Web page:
Tuning in with Dianas and friends
It was a pretty difficult task finding a suitable way to properly amass the incredible amount of creativity, craft and passion that has gone into Baby TV with one article – but in true Dianas DIY fashion, the band have called on a heap of friends and family to walk us through Baby Baby, one clip at a time.
‘Try Hard’ with Emma Russack
I know for a fact that one particular Dianas member (her name may or may not rhyme with hat) has been playing The Sims 4 obsessively during COVID-19. It makes sense. It seems like the perfect game for these times. Create a simulated version of yourself, in a simulated world of your choosing and go do whatever you want. It’s the perfect escape from isolation and the general weirdness of our current reality.
In their video for ‘Try Hard’, Dianas have filmed simulated versions of themselves within a Sims session. They appear to live in some kind of mansion, surrounded by grand pianos, claw-foot bathtubs and chandeliers. Nat’s Sim wears a hotdog, Anetta’s Sim paints portraits and Caity’s Sim… well, she spends a lot of time on the couch. And the three of them throw a huge party towards the end of the clip that looks like something out of Bohemian Rhapsody (the recent Freddie Mercury biopic). It’s quite the scene.
What are Dianas trying to tell us? Are they longing for more glitz and glam in their lives? Do they want what their Sim-selves have? I don’t know. But with lyrics such as “You are just where I wanna be/And I try and I try though I only feel pathetic/Gotta aim high even if you’ll never get it”, you gotta wonder, “when the HELL is life gonna go back to normal?!”
‘Easy’ with Annabel Blackman (Body Type, Solo Career)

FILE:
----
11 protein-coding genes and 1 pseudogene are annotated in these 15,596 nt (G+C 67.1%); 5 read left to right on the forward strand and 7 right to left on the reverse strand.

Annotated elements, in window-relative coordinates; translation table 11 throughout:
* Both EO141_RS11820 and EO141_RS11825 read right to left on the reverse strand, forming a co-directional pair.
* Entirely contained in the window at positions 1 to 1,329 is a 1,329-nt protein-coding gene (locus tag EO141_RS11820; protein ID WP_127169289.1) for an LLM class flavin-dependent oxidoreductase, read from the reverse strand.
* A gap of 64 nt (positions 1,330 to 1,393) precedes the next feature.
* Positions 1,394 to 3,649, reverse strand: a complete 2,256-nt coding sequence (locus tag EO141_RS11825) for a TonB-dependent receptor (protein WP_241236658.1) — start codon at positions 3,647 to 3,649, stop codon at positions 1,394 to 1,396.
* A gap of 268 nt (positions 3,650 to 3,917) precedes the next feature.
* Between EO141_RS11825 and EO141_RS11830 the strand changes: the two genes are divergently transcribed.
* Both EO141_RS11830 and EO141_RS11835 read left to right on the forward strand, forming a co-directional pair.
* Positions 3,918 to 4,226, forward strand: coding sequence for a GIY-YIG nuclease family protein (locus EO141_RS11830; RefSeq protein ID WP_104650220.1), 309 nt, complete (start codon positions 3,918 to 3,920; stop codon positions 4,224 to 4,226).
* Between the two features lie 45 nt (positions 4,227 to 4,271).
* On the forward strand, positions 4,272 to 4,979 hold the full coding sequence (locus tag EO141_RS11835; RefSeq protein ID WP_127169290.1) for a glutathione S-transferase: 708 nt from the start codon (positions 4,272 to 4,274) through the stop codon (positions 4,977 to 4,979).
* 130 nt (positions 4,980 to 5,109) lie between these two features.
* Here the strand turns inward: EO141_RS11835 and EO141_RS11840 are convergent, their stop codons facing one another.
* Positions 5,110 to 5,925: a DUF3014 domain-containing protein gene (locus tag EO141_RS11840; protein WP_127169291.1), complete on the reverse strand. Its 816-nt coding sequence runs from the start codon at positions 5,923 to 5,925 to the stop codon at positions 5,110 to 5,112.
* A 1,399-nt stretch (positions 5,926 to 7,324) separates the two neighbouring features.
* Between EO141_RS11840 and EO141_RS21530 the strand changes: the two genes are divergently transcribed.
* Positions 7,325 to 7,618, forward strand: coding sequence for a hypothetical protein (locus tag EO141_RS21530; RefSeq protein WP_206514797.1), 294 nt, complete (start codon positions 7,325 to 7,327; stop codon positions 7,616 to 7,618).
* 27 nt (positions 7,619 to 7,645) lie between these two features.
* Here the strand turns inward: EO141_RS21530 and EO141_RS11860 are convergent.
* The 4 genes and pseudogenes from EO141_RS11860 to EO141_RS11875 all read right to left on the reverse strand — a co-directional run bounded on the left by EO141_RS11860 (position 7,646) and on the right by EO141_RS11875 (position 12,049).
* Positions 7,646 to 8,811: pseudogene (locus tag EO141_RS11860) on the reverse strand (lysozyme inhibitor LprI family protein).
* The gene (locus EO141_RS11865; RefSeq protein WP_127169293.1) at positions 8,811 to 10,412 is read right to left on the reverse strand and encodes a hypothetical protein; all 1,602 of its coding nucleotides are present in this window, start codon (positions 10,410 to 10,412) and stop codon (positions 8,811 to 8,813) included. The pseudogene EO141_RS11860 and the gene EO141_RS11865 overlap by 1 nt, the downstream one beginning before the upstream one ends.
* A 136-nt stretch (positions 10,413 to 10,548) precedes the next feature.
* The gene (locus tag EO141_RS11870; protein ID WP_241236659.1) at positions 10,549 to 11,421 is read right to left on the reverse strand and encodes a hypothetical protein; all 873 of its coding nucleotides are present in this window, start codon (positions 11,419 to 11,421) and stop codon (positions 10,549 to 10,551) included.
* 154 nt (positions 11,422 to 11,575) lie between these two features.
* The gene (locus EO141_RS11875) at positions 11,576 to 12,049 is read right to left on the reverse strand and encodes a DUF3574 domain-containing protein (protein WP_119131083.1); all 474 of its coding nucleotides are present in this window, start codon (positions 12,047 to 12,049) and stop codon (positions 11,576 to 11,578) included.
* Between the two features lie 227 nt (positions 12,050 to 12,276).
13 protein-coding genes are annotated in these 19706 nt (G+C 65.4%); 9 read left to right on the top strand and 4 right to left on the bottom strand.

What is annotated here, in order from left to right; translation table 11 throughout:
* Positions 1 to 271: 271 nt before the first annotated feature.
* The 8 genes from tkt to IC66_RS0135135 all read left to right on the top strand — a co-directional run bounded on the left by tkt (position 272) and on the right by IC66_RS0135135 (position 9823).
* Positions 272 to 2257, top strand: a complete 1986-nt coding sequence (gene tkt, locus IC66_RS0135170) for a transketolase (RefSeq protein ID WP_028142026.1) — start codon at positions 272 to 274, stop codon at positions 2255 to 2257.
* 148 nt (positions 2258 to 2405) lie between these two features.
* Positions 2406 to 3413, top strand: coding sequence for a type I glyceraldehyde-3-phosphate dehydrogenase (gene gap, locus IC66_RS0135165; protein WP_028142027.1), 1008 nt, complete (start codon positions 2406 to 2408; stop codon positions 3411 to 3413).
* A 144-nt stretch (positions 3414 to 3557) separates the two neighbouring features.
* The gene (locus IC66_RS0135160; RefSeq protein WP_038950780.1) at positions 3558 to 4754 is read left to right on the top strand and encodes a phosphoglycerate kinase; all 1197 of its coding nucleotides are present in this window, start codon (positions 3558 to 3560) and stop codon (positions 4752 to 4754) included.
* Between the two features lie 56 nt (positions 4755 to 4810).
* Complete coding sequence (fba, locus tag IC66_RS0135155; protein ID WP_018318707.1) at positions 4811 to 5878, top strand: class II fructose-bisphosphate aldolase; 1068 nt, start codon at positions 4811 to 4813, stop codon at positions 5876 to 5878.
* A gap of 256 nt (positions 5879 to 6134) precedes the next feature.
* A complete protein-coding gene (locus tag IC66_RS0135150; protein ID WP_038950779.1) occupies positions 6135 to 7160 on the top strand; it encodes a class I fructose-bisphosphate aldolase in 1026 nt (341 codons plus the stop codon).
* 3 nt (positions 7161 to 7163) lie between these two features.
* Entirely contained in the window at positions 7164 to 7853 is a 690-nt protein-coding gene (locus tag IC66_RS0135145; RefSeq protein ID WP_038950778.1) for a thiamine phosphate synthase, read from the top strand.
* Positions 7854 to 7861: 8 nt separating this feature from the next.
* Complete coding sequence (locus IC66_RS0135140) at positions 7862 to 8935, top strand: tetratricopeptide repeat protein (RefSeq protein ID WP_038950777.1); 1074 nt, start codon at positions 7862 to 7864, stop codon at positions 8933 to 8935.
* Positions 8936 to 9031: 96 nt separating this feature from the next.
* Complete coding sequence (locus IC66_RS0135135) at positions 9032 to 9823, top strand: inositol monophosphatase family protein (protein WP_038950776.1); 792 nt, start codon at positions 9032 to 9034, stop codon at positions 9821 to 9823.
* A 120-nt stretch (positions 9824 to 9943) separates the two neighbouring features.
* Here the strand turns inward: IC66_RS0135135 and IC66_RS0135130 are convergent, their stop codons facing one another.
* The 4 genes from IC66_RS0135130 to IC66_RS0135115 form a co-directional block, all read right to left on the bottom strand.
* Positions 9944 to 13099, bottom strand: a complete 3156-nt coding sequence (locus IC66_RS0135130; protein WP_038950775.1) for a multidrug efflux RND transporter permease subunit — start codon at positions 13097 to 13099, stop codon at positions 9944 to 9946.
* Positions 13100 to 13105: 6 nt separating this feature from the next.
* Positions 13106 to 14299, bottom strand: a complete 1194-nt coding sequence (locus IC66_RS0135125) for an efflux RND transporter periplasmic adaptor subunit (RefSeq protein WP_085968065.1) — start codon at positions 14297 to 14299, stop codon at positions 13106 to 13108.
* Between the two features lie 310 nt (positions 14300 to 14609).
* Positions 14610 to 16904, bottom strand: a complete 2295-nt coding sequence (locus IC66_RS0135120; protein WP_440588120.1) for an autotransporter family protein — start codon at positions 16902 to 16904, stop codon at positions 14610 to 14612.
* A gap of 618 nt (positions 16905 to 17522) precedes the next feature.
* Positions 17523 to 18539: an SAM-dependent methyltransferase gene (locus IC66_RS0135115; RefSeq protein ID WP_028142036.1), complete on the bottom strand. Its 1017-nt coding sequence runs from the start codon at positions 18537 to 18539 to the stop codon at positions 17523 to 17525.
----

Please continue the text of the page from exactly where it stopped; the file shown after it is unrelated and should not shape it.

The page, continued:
This song sounds like an internal battle in the best way, I’m not going to describe everything that’s going on but there’s a lot of contrast. Dianas know how to densely weave small, medium and large-size feelings together… I keep having to replay the video because watching them running is compelling and the 3:55 minutes worth of song keeps getting away from me! Go Dianas, GO!!
‘You Beauty’ with Sophie Treloar (Poppongene)
When the Dianas makeup line descends upon us the world will be a better place. You’re all beautiful, 3/3 stars.
‘Did Ya’ with Corey Thorn
Let this be all you need to trust yourself and hit send. And while you wait for those stupid three little dots, remember the Dianas are right there with you.
3 animating dots out of 3.
‘Weather Girl’ with Holly Pereira
This childhood obsession has made me feel as though I have an innate ability to sniff out other witches, and this is why I’ve always felt as though Dianas were somehow connected to this mythical world I’d often daydream about.
The video for ‘Weather Girl’ has strong connections to the occult, with the head witch played by Felicity Steel - the stuff that dreams (and nightmares) are made of.
Over the course of the video, we witness the disintegration of a relationship, a captivating ritual and in its breathtaking final moments, the ultimate sacrifice. As the song swells to its apex so too does the action of the video which in five and a half minutes possesses the drama of a feature length film. It’s a powerful visual that accentuates the intoxicating effect of the song, while also strengthening my belief that witches are among us all.
‘Jewels’ with Lyndon Blue
Alright, Zoee Marsh has walked out! Nice title card. Very elegantly done. Get a load of that “W”! Zoee’s movements are getting brisker as the music fades up. Great lighting, making a long shadow shuffle around the floor. There’s a mysterious figure watching from the shadows, on a… line-umpire’s high-chair?? Sick. Zoee’s stretching, folding and unfolding, corkscrew limbs, big arcs and flashes of crab-walking.